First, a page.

I waited and pretty much stayed up all night praying that I would go into labor. At 5 o’clock am I felt my first real contraction. I recognized it as a true contraction because THE PAIN OF LAST TIME WAS SEARED INTO MY CONSCIOUSNESS.  I knew this baby was much smaller, so I had believed for this entire pregnancy that it couldn’t possibly be as painful as last time.

Vicious Lies.

At around 6am I could feel that I was getting very close. Josh called the nurse and told him that we needed the doctor because it wouldn’t be long.


About 6 minutes after 6 am. I told Josh I needed to push. The doctor walked in and said, “Well, let’s get you ready to push.” If you know my past experiences, you know that I don’t get “ready” to push.

I push and then there’s a baby. Pronto. The end.

The doctor was facing away from me, doing who knows what to “get ready for me to push” and I did.

I delivered Carter by myself . The doctor turned around because he heard him crying. True story.

What’s funny about this story is that after having a pretty traumatizing labor with no drugs last time – this entire pregnancy I had been saying, “I just wish I could be left alone and deliver the baby myself.” I know that sounds crazy to most people. And it is. I get it. But that’s really what I wanted. I’m just weird like that.

During the entire labor, I felt so scared and disappointed in how it was happening, but looking back, I truly see the Lord’s hand. I felt the same way about my last delivery. I felt that every singe thing that happened was in His control. There was a real possibility that if I had really gone into labor at home that I wouldn’t have made it to the hospital – since once I truly went into labor, it was about an hour, just like last time. Also, if my water had broken on its own, there was the possibility of the cord prolapsing.

And did I say he was only 7 pounds 4 ounces? After having a 10 pounder, the recovery was a walk in the park. I was able to leave the hospital the same day. Did you know that babies born in high altitudes are 15% smaller? I think we should all have the opportunity, nay the privilege, of having a pregnancy at 8,000 feet. God is good.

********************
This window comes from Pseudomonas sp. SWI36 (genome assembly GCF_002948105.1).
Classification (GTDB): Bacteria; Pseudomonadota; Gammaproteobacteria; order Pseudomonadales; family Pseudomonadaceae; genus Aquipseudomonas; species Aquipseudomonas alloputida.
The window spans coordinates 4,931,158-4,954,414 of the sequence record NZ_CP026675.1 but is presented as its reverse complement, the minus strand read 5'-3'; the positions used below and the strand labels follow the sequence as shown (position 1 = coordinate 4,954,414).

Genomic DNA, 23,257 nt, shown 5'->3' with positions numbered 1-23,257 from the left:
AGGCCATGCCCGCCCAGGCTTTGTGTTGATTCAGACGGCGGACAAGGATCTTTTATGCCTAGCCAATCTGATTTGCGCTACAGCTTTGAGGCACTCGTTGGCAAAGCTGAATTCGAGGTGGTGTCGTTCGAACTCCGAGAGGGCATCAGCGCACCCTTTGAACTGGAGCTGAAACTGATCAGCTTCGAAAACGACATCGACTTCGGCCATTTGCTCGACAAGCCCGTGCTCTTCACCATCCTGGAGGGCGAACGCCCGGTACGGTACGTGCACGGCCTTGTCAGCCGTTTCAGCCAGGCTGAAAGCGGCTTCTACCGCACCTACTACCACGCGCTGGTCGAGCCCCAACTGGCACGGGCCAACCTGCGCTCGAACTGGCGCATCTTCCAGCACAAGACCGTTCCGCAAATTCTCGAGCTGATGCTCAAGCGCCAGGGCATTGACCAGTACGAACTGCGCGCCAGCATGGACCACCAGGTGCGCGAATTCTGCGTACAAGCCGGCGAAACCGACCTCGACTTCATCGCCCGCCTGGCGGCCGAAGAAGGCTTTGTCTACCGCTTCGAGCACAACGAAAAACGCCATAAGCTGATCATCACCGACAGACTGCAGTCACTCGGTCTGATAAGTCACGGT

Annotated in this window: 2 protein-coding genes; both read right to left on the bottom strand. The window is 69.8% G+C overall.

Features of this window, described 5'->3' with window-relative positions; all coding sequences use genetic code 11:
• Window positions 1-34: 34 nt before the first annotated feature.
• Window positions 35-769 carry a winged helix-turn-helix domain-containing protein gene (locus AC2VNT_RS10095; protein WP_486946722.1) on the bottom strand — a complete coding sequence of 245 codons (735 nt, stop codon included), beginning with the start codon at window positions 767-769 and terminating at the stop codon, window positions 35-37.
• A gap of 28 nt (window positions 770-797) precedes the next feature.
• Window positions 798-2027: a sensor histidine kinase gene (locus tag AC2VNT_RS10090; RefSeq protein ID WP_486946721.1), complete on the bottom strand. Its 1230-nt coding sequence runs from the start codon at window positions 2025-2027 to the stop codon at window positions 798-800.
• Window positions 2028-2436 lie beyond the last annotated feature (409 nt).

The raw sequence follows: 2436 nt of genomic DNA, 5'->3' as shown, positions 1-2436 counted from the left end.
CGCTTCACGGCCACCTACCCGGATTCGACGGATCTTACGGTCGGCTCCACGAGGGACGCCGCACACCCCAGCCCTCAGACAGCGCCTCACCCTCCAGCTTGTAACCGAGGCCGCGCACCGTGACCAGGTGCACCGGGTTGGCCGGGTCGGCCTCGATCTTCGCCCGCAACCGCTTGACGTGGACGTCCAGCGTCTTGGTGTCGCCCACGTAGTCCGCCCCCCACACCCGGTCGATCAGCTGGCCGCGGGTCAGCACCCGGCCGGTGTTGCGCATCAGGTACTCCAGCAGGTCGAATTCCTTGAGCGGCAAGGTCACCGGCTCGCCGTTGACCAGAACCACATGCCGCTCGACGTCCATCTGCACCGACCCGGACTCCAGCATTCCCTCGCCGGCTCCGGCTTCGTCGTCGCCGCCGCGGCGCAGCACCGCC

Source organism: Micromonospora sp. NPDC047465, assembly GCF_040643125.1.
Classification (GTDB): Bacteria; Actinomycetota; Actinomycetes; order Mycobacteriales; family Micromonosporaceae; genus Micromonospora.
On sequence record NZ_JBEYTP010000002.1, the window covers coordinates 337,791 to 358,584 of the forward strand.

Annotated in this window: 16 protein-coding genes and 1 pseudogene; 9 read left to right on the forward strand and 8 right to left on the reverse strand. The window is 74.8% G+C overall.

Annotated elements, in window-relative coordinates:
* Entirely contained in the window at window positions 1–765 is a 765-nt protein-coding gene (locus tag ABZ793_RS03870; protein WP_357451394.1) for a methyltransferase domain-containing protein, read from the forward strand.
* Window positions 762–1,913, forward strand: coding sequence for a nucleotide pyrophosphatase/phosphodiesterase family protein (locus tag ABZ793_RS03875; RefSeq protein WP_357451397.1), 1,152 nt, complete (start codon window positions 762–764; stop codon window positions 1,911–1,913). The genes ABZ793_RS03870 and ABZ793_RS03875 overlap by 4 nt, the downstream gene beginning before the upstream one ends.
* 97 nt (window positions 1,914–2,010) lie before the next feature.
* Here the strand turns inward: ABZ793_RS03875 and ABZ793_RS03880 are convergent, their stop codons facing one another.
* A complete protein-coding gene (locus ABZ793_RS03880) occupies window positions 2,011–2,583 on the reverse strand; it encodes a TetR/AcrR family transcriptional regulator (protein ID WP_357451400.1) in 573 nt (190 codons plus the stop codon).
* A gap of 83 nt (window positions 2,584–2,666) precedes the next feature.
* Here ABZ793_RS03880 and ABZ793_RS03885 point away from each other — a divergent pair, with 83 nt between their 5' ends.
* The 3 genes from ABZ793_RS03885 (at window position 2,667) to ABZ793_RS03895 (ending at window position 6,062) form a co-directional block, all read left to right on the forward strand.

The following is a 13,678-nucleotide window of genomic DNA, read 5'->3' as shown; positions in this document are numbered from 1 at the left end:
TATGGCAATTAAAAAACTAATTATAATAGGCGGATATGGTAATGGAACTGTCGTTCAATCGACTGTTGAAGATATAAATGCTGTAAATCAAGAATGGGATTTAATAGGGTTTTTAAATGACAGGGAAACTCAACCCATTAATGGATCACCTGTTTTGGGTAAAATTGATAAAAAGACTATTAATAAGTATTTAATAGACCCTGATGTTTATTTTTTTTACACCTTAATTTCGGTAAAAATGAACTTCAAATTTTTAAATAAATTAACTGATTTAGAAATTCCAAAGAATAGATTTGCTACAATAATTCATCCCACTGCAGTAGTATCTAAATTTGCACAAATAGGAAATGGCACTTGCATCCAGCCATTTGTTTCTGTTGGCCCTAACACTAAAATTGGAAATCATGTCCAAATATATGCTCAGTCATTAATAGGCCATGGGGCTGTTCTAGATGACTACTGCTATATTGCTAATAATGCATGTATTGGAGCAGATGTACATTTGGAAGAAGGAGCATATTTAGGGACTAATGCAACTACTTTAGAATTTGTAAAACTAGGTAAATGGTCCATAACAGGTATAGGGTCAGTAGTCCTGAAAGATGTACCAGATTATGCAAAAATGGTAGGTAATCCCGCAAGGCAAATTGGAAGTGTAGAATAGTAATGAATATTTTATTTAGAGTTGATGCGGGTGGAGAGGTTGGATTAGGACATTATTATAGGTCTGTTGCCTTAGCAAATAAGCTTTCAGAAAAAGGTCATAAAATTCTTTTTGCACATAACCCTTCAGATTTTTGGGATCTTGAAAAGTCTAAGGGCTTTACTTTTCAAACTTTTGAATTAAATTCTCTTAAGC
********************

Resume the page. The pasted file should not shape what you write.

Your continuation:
Carter is doing great. He sleeps really well through all the noise of his 4 siblings.

And did I say that the fifth is as amazing as the first?

Maybe I’ll blog before my next birth story. But no promises.


The Birth Story. Reader Discretion Advised.


This is the birth story. The following is the version for men…

Went to the hospital. Had a 10 pound baby in one hour. Ouch.

Women, continue at your own risk…

Disclaimer:  If you are pregnant, plan on becoming pregnant, have a heart condition or are prone to faintness, dizziness, nausea or shortness of breath, do not continue reading. Do not read while operating large machinery.

Thursday, March 17th. 10:45pm.

Josh and I are in the bed working on finishing a blog post for our team website www.crosscollaboration.org. Josh was instant messaging our teammates Nikki and Nate to make the final changes. I was laying down in the bed just giving him my two cents about the post when BOOM! There came a deluge! I have heard people describe their water breaking. This was not like anything I’ve ever heard. It was not a “trickle”. There was no mistaking it. It was a gusher. (Remember, I warned you in the disclaimer).